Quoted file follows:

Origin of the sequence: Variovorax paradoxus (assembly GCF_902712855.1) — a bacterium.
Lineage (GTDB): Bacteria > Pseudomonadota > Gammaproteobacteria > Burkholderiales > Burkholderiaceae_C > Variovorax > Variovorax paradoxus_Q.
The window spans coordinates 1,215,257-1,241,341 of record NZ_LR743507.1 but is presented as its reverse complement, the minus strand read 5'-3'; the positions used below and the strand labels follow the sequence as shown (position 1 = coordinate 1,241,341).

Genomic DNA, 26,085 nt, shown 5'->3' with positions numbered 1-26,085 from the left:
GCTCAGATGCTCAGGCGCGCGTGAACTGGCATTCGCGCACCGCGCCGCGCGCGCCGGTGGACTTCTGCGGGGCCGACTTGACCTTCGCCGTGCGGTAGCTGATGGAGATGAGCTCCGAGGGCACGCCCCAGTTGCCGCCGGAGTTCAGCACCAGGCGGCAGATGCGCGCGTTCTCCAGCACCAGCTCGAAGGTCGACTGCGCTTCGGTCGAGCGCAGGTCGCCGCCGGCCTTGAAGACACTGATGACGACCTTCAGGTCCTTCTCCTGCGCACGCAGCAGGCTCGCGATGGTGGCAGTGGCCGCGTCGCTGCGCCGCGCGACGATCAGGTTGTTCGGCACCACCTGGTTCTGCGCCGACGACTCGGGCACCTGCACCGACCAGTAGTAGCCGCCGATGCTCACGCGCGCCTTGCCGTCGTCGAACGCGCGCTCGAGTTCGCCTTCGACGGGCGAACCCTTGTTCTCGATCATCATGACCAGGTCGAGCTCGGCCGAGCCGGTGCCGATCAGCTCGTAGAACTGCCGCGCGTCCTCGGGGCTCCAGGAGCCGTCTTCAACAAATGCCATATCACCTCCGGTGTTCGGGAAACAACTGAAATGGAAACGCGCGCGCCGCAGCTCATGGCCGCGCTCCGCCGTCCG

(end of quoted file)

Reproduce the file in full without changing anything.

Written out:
Origin of the sequence: Variovorax paradoxus (assembly GCF_902712855.1) — a bacterium.
Lineage (GTDB): Bacteria > Pseudomonadota > Gammaproteobacteria > Burkholderiales > Burkholderiaceae_C > Variovorax > Variovorax paradoxus_Q.
The window spans coordinates 1,215,257-1,241,341 of record NZ_LR743507.1 but is presented as its reverse complement, the minus strand read 5'-3'; the positions used below and the strand labels follow the sequence as shown (position 1 = coordinate 1,241,341).

Genomic DNA, 26,085 nt, shown 5'->3' with positions numbered 1-26,085 from the left:
GCTCAGATGCTCAGGCGCGCGTGAACTGGCATTCGCGCACCGCGCCGCGCGCGCCGGTGGACTTCTGCGGGGCCGACTTGACCTTCGCCGTGCGGTAGCTGATGGAGATGAGCTCCGAGGGCACGCCCCAGTTGCCGCCGGAGTTCAGCACCAGGCGGCAGATGCGCGCGTTCTCCAGCACCAGCTCGAAGGTCGACTGCGCTTCGGTCGAGCGCAGGTCGCCGCCGGCCTTGAAGACACTGATGACGACCTTCAGGTCCTTCTCCTGCGCACGCAGCAGGCTCGCGATGGTGGCAGTGGCCGCGTCGCTGCGCCGCGCGACGATCAGGTTGTTCGGCACCACCTGGTTCTGCGCCGACGACTCGGGCACCTGCACCGACCAGTAGTAGCCGCCGATGCTCACGCGCGCCTTGCCGTCGTCGAACGCGCGCTCGAGTTCGCCTTCGACGGGCGAACCCTTGTTCTCGATCATCATGACCAGGTCGAGCTCGGCCGAGCCGGTGCCGATCAGCTCGTAGAACTGCCGCGCGTCCTCGGGGCTCCAGGAGCCGTCTTCAACAAATGCCATATCACCTCCGGTGTTCGGGAAACAACTGAAATGGAAACGCGCGCGCCGCAGCTCATGGCCGCGCTCCGCCGTCCG